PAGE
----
How Often Do Kids Really Need to Snack?

Staff Writer
Baystateparent Magazine

It seems like my 6-year-old is constantly asking for a snack, even though she eats balanced meals throughout the day. How often do kids need a snack? What kinds of foods should I offer and how big of a portion size? Does snacking “spoil” their lunch or dinner?

Snacks are a great way to fuel kids between meals and ensure they are getting the nutrients they need. Most children need two or three planned snacks a day; between breakfast and lunch, lunch and dinner and sometimes before bedtime.

Think of snacks as a “mini meal” or a way to add in nutrients they might be missing at meal times. Try to include a source of complex carbohydrate from a fruit, vegetable, whole grain or starch along with a source of protein and/or fat. This will give your children a quick energy source from the carbohydrates along with nutrients like protein, fat and fiber to slow digestion so they aren’t hungry too quickly. Some snack examples are fruit with cheese, nut or seed butter and whole-wheat crackers, veggie sticks with hummus or dressing, yogurt and fruit, or trail mix with whole grain cereal nuts, and dried fruit.

Make sure you are offering a variety of foods at meal times as well. Foods that contain protein, fat and fiber can help keep kids full longer and can prevent them from getting hungry too quickly. Also, consider offering foods that they may be asking to snack on between meal times at meals. This may help lessen the interest of eating these foods between meals.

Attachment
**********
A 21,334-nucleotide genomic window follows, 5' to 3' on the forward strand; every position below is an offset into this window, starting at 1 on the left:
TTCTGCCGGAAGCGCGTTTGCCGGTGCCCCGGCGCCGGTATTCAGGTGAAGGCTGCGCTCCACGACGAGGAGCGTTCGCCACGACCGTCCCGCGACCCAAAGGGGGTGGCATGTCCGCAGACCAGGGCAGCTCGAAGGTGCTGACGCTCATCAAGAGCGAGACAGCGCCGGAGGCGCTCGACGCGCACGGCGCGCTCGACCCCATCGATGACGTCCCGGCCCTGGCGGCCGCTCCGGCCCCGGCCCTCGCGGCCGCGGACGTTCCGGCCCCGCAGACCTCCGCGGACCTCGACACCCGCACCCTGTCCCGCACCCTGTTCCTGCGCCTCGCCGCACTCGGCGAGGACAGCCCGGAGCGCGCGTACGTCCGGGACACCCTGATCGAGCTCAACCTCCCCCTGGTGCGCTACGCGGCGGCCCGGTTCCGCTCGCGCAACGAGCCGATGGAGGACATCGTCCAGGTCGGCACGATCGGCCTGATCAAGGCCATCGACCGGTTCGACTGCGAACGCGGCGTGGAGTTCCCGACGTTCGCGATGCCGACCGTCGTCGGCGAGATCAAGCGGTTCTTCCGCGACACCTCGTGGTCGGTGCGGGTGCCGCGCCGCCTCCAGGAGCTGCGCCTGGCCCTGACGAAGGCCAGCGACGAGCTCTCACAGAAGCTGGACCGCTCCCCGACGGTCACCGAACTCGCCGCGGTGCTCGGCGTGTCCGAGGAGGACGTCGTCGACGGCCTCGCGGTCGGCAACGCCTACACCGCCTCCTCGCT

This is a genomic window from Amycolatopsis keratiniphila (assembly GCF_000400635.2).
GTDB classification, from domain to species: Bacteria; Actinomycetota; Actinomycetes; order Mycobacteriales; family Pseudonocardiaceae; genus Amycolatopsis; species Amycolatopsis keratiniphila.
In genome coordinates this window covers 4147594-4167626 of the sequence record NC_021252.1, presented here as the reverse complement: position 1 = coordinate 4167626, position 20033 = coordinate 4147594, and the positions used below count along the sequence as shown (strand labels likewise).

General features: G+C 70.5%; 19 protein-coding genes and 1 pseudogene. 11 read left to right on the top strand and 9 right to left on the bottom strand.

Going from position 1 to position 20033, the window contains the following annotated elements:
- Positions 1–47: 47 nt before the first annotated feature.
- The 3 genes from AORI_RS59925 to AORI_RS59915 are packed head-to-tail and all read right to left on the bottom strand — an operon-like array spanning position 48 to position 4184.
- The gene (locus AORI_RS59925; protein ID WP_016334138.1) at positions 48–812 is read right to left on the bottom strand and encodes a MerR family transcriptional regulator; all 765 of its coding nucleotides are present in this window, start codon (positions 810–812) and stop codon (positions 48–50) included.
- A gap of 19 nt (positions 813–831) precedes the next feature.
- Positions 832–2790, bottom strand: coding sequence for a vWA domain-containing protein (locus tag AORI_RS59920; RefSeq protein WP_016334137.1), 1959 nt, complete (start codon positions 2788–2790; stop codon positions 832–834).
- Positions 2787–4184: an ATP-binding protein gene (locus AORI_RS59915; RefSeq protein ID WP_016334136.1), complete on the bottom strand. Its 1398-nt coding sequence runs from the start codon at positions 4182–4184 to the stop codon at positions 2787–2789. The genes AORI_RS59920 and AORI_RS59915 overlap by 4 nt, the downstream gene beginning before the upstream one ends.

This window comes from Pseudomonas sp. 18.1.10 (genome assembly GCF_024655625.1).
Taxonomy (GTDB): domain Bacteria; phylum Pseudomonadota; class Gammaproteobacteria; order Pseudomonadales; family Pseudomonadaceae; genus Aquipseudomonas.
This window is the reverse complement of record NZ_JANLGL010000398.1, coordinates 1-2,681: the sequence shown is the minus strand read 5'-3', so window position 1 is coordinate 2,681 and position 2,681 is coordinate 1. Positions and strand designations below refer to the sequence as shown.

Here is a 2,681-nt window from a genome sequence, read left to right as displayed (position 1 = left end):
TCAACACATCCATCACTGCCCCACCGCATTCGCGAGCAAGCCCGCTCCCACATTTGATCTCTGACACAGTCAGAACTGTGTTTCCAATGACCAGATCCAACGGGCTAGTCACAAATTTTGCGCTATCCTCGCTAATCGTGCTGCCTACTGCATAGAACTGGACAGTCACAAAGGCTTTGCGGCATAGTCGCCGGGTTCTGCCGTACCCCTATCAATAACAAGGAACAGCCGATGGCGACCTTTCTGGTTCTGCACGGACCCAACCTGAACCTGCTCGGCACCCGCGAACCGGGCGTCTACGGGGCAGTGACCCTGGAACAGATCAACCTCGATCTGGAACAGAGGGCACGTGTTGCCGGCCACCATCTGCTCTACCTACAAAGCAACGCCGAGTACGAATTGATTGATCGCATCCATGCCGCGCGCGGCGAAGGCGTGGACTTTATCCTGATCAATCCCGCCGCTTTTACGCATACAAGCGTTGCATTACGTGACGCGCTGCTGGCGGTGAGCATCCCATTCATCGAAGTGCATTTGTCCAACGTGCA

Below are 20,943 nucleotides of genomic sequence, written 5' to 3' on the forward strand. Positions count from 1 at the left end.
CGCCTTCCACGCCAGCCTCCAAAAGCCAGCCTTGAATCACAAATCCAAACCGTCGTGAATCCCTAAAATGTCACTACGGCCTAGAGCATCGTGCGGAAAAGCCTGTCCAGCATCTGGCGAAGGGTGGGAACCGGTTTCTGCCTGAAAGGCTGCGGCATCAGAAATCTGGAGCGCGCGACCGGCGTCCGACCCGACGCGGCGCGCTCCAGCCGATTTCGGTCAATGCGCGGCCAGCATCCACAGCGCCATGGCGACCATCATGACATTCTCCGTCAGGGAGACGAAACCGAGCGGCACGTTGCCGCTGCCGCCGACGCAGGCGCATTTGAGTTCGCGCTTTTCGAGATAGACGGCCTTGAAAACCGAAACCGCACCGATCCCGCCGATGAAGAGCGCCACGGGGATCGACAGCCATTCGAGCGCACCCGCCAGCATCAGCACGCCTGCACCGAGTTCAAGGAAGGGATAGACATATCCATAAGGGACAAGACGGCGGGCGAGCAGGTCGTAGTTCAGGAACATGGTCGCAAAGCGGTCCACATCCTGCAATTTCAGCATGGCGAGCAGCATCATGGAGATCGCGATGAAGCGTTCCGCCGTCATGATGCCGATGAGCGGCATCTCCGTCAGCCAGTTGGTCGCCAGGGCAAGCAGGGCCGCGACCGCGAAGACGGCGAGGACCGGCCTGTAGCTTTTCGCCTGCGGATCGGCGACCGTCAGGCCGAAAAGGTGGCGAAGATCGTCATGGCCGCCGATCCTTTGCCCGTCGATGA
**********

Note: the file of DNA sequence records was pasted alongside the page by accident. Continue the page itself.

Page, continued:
As far as portions go, there is no specific recommendation as children may be more or less hungry at snack times. The goal is to allow your child to listen to their bodies and eat the portion they are hungry for. There are two different approaches to this, one is offer a small portion (i.e an ounce of cheese and 5 crackers) and if they finish the portion and are still hungry offer more. Another approach is to offer a snack plate from which they can serve themselves and take as much as they are hungry for.

If snacks are planned with a good spacing, about 2 hours between meals, they should come to the meal hungry. If snacks are too close to meal time or if they have multiple snacks between meals they may have less of an appetite at meal time and be less likely to eat.